Just a quick one, in the midst of class-planning and funding-drafting, sparked by various things I’ve seen online and heard in meetings and conversations over the past little while. Those of us in academic employment are mostly approaching the new academic year having had very limited rest or research time over the summer. Many people feel dread about the approaching term, as they wonder how to once again juggle homeschooling with teaching online, or who are worried about having to go back into classrooms, or (like me!) are working hard and fast to get materials ready because any minute our children’s schools may suddenly shut due to suspected COVID-cases, as is happening all over the UK at the moment.
There are a lot of things we can’t really control right now. But I think we can sometimes be our own worst enemies, too. This isn’t our fault exactly – the culture of academia encourages overwork and self-sacrifice. But we risk burnout anyway, in these unprecedented times. I want to encourage you (and me!) to reflect on ways we might be unconsciously making that worse for ourselves by taking on more than we need to, or by always putting ourselves last on the list of people and things that need attention. Here’s a story:
I remember a few years ago, a friend of mine (who won’t read this, I don’t think!) with a very demanding job in education and a hectic family life talking about how after a busy week she had planned to have a nice long bath with a book. She ran the bath and got in, and her small child sat outside the locked bathroom door, crying and begging to come in. Her husband tried to get them to move away, but they were insistent that they wanted to be with their mommy. So she unlocked the door and kiddo sat quietly and happily on the floor next to the bath. She framed this as a story of being flexible and recognising that her child will only be small for a little while and that if it meant so much to them to do such a small thing, it was a good and healthy thing to do.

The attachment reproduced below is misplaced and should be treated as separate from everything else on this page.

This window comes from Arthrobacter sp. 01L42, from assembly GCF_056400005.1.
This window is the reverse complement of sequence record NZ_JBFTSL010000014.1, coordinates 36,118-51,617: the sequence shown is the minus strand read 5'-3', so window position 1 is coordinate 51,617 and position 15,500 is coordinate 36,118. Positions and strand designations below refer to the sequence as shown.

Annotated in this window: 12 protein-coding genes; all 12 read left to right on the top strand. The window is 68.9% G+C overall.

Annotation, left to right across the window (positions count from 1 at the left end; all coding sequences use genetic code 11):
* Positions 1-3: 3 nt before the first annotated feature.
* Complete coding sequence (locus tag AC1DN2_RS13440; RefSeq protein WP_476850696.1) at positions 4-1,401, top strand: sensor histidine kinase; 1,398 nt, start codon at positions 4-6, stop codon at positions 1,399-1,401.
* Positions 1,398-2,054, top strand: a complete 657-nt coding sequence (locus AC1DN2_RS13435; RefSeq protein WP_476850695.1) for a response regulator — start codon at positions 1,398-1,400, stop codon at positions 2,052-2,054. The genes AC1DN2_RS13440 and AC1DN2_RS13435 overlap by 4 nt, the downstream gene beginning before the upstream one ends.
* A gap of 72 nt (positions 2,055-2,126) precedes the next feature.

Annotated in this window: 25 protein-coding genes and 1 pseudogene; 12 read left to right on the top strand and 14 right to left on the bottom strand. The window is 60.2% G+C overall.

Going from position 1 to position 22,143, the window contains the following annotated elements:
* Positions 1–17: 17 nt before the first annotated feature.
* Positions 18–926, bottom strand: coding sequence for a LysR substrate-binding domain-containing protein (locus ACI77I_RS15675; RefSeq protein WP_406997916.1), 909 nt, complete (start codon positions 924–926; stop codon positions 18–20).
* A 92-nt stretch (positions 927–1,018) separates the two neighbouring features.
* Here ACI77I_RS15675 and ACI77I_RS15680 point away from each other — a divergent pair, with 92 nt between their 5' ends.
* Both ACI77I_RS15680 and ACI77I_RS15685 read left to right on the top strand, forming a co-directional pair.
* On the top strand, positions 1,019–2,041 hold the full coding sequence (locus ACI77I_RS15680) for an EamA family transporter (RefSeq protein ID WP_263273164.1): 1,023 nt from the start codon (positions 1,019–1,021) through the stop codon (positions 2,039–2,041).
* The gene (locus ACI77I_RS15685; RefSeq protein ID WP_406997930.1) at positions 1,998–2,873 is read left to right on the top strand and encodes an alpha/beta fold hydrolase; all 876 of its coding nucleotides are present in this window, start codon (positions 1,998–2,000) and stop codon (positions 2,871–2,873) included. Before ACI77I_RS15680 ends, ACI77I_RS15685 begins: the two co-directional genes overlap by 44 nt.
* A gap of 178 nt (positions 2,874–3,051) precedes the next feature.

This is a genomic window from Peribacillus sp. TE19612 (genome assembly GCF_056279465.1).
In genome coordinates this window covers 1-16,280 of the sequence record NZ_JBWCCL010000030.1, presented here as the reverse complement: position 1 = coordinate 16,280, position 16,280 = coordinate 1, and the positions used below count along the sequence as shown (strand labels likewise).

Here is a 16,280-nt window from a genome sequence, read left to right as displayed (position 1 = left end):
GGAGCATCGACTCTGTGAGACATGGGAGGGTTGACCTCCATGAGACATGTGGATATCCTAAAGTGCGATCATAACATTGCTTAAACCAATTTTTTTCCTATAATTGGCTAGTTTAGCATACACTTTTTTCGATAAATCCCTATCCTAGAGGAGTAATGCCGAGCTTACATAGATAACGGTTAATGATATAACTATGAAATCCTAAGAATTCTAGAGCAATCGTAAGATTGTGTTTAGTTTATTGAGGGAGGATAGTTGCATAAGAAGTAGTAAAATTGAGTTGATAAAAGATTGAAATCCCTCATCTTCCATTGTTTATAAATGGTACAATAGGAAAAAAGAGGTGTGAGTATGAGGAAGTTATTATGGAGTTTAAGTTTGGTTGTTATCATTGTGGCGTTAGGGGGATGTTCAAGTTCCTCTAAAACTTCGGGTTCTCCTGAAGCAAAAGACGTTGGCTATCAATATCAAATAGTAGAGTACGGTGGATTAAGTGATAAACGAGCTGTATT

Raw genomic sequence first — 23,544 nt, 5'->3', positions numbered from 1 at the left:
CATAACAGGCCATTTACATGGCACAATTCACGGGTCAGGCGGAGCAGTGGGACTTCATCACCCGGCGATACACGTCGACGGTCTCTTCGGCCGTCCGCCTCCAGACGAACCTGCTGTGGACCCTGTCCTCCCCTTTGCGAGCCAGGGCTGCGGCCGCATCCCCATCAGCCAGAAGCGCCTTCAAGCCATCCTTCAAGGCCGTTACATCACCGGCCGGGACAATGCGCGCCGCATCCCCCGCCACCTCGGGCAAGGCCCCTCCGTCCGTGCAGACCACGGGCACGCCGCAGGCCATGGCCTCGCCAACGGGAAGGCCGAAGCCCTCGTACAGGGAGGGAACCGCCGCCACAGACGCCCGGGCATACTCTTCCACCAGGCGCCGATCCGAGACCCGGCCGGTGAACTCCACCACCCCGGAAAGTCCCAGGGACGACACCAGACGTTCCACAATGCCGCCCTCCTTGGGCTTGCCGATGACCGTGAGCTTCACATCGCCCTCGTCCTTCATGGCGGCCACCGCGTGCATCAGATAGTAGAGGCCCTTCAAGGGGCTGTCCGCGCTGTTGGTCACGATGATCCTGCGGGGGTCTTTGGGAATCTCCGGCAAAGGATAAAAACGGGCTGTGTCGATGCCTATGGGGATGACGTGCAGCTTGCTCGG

Maybe it was. But you know what? I’d have cheered if she’d said “I put on earphones and waited for my husband to take our beloved kid downstairs to play, because I am not – cannot – be the only source of comfort for them, and I deserve this hour.”
There are for most of us lots of very complex structural problems that prevent us taking baths – literally or figuratively! We don’t get much chance to just sit quietly and immerse ourselves in our own needs, even for a half hour or hour. But if circumstances align to make it possible – your spouse is at home and can look after their own child, a meeting is suddenly cancelled, leaving you one startingly unscheduled hour in a busy week, someone asks you to set a deadline rather than imposing one on you – please, be kind to yourself. As I’ve argued elsewhere, kindness takes courage – in this case to resist narratives of what it means to be a “good” academic (or parent, or whatever) and just to let yourself breathe. We will need whatever scraps of peace we can get in the months to come. Do yourself a kindness. Take that bath.